Although tooth enamel is the hardest substance in the human body, it is not indestructible. Many people chip their teeth when biting into forks, olive pits or other hard textured foods.
Small chips create rough or sharp edges that irritate the tongue and cheek and may affect the appearance of your smile. Fortunately, your dentist can easily fix these minor chips with bonding.
Is it an emergency?
When a chip occurs, it can be a painful, stressful, and frustrating experience. But whether or not a chipped tooth is considered an emergency depends on its severity. Most chips can be fixed with fillings or bonding that cover the jagged edges. However, if the chip exposes the tooth nerve or pulp, then a root canal will be necessary. In addition, the dentist will most likely place a cap or veneer on the tooth to protect it.
It’s not always obvious how severe a chip is based on appearance alone, but you can get a good idea by looking at the color of the tooth fragment. If the fragment is white and only features enamel, then it’s a mild chip that probably won’t cause pain or sensitivity. However, if the fragment has two colors (white and yellow or darker brown), it’s more severe. This can cause sensitivity when chewing and may lead to a cracked or broken tooth.
If a tooth is very severely chipped, it’s best to call your dentist immediately for an appointment. In the meantime, rinse your mouth, find any pieces of the tooth, and stow them in milk or a saline solution to preserve them. Apply pressure with a piece of gauze to stop bleeding, and ice the area if you can’t see a dentist right away. You can also use a temporary store-bought product like dental cement to cover the chip until you see your dentist.
Do I need to see a dentist right away?
Tooth enamel may be the hardest substance in the human body, but it can still chip. While a tiny chip might not seem like a big deal, it’s important to see your dentist as soon as possible. This is because a chip can allow harmful bacteria to enter the tooth and cause decay, and it can leave the tooth more susceptible to further chips, cracks, or breaks.
In many cases, a chipped tooth can be repaired relatively easily in one office visit. If it’s a small chip that doesn’t involve the root or other sensitive parts of the tooth, your dentist can usually repair it using a procedure called bonding. This involves molding a composite material over the chipped area of your tooth to restore its appearance and function.
Deeper breaks might require a more extensive dental restoration such as a root canal or crown to protect the underlying tooth tissue from infection and prevent further damage. Some teeth with a large chip might even need to be completely removed and replaced with a dental implant or a bridge.
To help prevent future chipping, it’s best to practice good oral hygiene, and to brush and floss regularly. You should also avoid biting down on hard objects such as forks, olive pits, or crab legs. Finally, if you play sports that involve physical contact, you should always wear a mouthguard to protect your teeth from injury.
Can I fix it at home?
Tooth enamel may be the hardest substance in the body, but it’s not indestructible. Biting down on an ice cube or hard candy can chip teeth, as can playing contact sports or using your teeth to tear or pry something open. Even a small chip can lead to serious long-term dental problems if left untreated.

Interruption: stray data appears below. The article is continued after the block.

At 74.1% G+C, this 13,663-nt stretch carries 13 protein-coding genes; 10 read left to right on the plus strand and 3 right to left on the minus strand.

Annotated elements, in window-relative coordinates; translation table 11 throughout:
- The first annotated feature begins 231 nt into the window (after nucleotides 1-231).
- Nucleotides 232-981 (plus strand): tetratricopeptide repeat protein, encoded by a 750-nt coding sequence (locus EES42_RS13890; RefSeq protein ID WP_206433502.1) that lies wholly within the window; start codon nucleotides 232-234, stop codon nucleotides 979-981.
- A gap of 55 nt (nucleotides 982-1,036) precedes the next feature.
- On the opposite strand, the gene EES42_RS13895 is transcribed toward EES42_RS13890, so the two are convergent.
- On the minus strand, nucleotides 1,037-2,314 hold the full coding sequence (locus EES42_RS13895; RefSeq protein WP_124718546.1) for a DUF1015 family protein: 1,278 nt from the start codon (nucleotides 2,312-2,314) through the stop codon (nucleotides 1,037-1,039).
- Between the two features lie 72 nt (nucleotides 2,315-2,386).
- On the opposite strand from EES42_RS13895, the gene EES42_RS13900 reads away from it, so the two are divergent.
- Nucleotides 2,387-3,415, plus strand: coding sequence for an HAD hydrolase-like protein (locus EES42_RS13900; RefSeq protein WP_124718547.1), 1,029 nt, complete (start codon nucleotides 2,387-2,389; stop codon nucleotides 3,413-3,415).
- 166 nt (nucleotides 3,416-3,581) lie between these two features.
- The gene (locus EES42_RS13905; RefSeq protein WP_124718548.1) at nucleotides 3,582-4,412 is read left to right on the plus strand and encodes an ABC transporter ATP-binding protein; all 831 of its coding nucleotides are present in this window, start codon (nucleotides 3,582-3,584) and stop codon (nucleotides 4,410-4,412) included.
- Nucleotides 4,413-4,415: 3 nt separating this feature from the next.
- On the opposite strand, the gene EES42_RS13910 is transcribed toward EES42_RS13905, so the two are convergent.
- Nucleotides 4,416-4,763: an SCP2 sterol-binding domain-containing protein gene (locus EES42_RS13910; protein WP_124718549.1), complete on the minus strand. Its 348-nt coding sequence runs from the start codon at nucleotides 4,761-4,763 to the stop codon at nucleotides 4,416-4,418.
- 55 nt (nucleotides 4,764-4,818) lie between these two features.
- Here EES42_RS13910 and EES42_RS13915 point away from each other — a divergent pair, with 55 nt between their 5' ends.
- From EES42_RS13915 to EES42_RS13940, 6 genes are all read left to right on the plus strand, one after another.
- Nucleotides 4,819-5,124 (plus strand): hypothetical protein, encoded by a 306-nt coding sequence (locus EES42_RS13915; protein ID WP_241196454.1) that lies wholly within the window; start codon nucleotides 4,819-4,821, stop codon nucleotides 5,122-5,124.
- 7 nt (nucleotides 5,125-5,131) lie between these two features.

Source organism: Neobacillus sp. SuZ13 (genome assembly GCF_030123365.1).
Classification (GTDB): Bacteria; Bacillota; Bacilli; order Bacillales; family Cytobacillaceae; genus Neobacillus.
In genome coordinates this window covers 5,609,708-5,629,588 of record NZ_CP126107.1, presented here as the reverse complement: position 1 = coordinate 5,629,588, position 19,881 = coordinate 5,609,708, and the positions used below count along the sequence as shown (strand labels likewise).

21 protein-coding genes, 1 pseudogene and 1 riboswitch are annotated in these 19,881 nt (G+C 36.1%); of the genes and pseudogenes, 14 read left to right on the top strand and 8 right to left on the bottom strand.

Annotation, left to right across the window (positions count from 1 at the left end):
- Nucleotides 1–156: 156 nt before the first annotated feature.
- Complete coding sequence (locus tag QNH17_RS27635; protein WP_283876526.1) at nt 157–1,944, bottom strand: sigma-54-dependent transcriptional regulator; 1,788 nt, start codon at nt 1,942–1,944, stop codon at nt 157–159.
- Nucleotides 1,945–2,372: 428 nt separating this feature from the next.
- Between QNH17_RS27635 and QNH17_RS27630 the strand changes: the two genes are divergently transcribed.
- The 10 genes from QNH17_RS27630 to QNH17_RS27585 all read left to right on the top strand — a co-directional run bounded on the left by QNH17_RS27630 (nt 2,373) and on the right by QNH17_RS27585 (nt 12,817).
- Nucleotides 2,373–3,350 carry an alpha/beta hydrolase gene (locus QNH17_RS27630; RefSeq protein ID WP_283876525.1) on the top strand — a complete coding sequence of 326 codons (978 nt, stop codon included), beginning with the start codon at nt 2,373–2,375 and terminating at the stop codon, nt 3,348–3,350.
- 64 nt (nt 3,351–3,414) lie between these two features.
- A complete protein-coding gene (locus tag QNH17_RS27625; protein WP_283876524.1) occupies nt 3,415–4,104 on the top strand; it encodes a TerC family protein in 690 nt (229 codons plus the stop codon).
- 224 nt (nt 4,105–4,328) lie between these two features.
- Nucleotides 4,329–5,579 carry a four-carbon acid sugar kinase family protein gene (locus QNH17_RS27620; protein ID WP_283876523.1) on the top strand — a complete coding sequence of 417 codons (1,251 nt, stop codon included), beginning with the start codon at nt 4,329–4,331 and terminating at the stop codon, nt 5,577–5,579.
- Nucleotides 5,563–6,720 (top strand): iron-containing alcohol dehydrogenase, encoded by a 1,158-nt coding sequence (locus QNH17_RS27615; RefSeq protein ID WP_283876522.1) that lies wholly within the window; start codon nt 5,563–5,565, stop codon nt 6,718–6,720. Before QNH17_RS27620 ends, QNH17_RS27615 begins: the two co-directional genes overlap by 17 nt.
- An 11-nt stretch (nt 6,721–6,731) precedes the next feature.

If the crack or chip is not too severe, your dentist can fix it with a filling or bonding to replace what was lost and improve its appearance. They might also reshape the tooth, which means filing it down and smoothing it, to make it look better. A larger chip may need to be repaired with a crown, which requires a second appointment.
In many cases, the dentist will first use X-rays to assess how bad the damage is. This helps them determine if the crack or chip extends down into the root and pulp of the tooth, which would require more extensive treatment.
Home remedies are not a good idea for a chipped tooth. Products like dental glue or emergency kits are temporary and can cause further damage by allowing bacteria to seep into the cracked area. Over-the-counter oral numbing gels can help to reduce pain and discomfort until you can get to your dentist’s office. You can also use over-the-counter ibuprofen to manage pain and inflammation, and avoid eating anything that is very hot or very cold, as these can increase tooth sensitivity.
What should I do if I can’t see a dentist right away?
The enamel that covers our teeth is the strongest and hardest substance in our bodies, but it’s not invincible. If you fall, receive a blow to the mouth, chew or bite on something extremely hard, or use your teeth to rip open packaging (which dentists tell us not to do) you could chip or break one of your teeth. Even if the damage is limited to the tooth’s enamel, it can lead to pain and other dental emergencies, so you need to seek treatment right away.
Depending on the severity of the chip, your dentist may be able to fix it quickly and easily. For a small chip that only affects the tooth’s enamel, they might be able to smooth it over through dental contouring. This is a common procedure that can help improve the look of your smile, but it’s not a permanent solution.
If the chip is larger and exposes dentin or the nerve of the tooth, your dentist might need to do a root canal and crown to protect it from infection and replace the damaged tooth. It’s important to see your dentist as soon as possible, but if you can’t do that, rinse the mouth area, press on any swelling or bleeding, and cover the tooth with dental cement (available at most drugstores) until you can get to a dentist.